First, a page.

Category: karpe diem

“Is this what my tax money is going to?”: Complicating the Trump Administration’s Fascination with Norway

Before I left Norway last June, Brianne Jaquette and I worked on a piece that looked at the administration’s numerous references to Norway over the past few years. Just this past week, Mike Pompeo stated, “We just want Iran to behave more like a normal country, to be like Norway.” In this piece, Brianne and I argue that using Norway is a referent is much more … Read More “Is this what my tax money is going to?”: Complicating the Trump Administration’s Fascination with Norway

What’s Next? Norwegian Hip Hop

In my previous post, I wrote about the Norway and Slavery research group that I started with a couple of colleagues at the University of Bergen. Today, I want to dig a little more into what I plan to do with my work on Norwegian hip hop, specifically Karpe’s work. Over the past few months, I have written multiple posts on artists such as … Read More What’s Next? Norwegian Hip Hop

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Tensions in Karpe’s «Hvite menn som pusher 50»

Last post, I dove into the refrain of Karpe’s «Hvite menn som pusher 50» (“White men pushing 50”), specifically looking at the ways that the “Heisann Montebello” operates within the song and across the album. Today, I want to continue my discussion of «Hvite menn som pusher 50» by looking at the verses and parts of the video and live performance that I mentioned … Read More Tensions in Karpe’s «Hvite menn som pusher 50»

Language and “Heisann Montebello” in Karpe’s «Hvite menn som pusher 50»

Over the past few posts, I have been looking at songs on Karpe Diem’s Heisann Montebello. Today, I want to continue that discussion by looking at «Hvite menn som pusher 50» (“White men pushing 50”). This is the second song on the album, following «Au pair», a song that sets up the ways that the album will interrogate whiteness, white privilege, and wealth. This … Read More Language and “Heisann Montebello” in Karpe’s «Hvite menn som pusher 50»

Art and Entertainment in Karpe’s «Attitudeproblem» Part II

Last post, I started looking at Karpe Diem’s «Attitudeproblem» and teasing out the tensions within the song between art and entertainment. Today, I want to continue that discussion by looking at Chirag’s verse. Along with looking at art and entertainment, I also want to explore how Chirag’s verse comments on complaceny and material comforts, much in the same he questions at the end of … Read More Art and Entertainment in Karpe’s «Attitudeproblem» Part II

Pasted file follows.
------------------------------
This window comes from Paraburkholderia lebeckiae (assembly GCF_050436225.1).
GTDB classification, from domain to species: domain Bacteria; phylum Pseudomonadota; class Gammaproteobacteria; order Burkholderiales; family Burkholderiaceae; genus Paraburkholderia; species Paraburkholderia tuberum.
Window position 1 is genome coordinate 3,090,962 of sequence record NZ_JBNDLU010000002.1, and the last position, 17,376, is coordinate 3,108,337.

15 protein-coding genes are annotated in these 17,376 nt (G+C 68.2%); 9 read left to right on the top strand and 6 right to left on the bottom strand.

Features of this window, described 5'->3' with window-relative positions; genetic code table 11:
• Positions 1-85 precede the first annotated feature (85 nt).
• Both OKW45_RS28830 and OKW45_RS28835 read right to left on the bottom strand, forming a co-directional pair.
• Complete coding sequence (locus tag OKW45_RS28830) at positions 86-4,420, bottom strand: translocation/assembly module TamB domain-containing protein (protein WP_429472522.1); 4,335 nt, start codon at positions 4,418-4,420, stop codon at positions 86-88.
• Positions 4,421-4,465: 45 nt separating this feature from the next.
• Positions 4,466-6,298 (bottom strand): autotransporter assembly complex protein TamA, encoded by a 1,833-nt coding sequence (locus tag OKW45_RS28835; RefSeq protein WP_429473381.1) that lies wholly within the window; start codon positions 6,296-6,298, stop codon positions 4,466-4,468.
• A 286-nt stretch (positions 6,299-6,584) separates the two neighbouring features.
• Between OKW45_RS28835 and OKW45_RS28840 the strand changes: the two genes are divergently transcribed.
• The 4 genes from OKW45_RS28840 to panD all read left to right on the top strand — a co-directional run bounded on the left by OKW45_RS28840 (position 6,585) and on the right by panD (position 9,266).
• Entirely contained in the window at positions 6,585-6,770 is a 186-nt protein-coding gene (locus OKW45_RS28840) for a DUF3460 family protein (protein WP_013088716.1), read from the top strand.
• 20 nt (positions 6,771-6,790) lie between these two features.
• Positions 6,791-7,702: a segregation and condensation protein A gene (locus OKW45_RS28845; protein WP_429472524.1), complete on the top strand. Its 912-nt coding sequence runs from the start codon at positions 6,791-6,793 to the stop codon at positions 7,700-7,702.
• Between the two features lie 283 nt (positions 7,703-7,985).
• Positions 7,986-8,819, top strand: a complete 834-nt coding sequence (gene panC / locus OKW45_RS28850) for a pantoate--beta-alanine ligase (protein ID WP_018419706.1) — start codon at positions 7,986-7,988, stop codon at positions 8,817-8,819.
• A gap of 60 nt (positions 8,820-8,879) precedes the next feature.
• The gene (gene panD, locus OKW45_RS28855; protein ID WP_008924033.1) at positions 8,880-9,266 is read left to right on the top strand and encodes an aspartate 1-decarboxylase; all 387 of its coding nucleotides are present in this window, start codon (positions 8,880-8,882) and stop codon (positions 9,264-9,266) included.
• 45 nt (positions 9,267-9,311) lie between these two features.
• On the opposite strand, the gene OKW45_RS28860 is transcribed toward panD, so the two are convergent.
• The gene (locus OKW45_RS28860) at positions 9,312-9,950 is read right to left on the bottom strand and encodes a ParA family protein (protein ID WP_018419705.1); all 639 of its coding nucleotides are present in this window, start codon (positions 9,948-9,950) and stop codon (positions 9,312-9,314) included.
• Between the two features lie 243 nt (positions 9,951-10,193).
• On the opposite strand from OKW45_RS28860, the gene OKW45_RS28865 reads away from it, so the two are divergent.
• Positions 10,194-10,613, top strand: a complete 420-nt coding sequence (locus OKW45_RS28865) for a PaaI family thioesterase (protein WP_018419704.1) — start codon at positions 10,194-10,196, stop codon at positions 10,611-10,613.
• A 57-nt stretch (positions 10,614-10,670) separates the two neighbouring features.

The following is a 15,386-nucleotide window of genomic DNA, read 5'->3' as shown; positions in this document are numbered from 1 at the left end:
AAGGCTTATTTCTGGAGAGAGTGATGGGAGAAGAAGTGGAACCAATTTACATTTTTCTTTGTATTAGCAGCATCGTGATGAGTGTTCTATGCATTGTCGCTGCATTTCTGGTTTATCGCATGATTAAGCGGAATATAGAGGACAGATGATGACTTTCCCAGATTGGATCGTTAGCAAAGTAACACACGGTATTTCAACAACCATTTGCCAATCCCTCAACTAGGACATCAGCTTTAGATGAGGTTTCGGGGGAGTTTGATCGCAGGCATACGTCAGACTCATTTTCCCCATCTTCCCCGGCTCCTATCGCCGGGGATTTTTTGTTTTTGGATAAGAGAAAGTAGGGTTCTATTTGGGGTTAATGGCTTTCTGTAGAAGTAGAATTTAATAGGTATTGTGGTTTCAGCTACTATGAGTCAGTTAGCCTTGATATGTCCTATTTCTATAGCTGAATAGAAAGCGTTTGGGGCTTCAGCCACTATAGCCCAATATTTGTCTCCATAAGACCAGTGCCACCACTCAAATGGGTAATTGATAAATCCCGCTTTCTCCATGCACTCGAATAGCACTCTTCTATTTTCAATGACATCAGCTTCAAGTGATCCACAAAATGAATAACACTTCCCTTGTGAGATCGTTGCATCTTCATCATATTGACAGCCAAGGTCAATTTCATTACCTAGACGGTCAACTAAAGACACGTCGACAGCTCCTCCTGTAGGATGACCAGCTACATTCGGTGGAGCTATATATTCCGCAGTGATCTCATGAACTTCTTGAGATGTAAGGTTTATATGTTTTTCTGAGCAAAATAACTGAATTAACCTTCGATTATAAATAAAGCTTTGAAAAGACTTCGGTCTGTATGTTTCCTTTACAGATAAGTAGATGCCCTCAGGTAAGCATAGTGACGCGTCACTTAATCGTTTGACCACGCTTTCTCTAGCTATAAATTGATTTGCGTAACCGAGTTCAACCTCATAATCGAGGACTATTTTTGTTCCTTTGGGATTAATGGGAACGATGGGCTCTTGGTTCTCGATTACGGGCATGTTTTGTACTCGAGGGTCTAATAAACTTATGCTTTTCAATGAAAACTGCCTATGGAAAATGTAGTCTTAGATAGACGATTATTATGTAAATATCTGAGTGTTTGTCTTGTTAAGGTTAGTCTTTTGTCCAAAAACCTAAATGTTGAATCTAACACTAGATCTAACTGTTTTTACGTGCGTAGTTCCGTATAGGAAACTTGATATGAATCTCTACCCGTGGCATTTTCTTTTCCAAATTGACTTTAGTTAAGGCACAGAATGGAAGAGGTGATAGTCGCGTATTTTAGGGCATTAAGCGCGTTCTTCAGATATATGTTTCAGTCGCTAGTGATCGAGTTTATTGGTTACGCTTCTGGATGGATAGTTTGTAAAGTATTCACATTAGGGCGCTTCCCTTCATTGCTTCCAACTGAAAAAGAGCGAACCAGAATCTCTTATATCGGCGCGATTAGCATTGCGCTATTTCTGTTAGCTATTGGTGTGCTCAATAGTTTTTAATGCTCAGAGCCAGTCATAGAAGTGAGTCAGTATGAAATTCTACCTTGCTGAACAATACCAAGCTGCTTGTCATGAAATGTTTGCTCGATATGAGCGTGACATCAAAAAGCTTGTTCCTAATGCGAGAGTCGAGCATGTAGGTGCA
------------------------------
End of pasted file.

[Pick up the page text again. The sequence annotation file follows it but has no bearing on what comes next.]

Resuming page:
Art and Entertainment in Karpe’s «Attitudeproblem» Part I

Over the past two posts, I have started looking at Karpe’s Heisann Montebello (2016). I have discussed «Lett å være rebell i kjellerleiligheten din» (“Easy to be a rebel in your basement light”) and the ways that the song addresses xenophobic, Islamophobic, and racist rhetoric. Today, I want to continue some of that same discussion by looking at another song on the album, «Attitudeproblem» … Read More Art and Entertainment in Karpe’s «Attitudeproblem» Part I

Rhetoric of Infestation in Karpe Diem’s «Lett å være rebell i kjellerleiligheten din» Part II

Today, I want to continue my discussion of Karpe Diem’s «Lett å være rebell i kjellerleiligheten din» (“Easy to be a rebel in your basement apartment”). Again, this will not be a comprehensive discussion of the song, but hopefully it will serve as an entry point. One that I have discovered over the course of this process, and something I anticipated, is that a … Read More Rhetoric of Infestation in Karpe Diem’s «Lett å være rebell i kjellerleiligheten din» Part II

Rhetoric of Infestation in Karpe Diem’s «Lett å være rebell i kjellerleiligheten din» Part I

My research into Norwegian hip hop is ever evolving. I keep finding new artists and songs everyday, but the one group that has really caught my attention is Karpe Diem, a group that consists of Magdi (Egyptian/Norwegian) and Chirag (Indian/Norwegian). Their 2015-2016 project Heisann Montebello (Hello Montebello) exists as a political statement on behalf of individuals who ask, as Pumba puts it, «Hvor faen … Read More Rhetoric of Infestation in Karpe Diem’s «Lett å være rebell i kjellerleiligheten din» Part I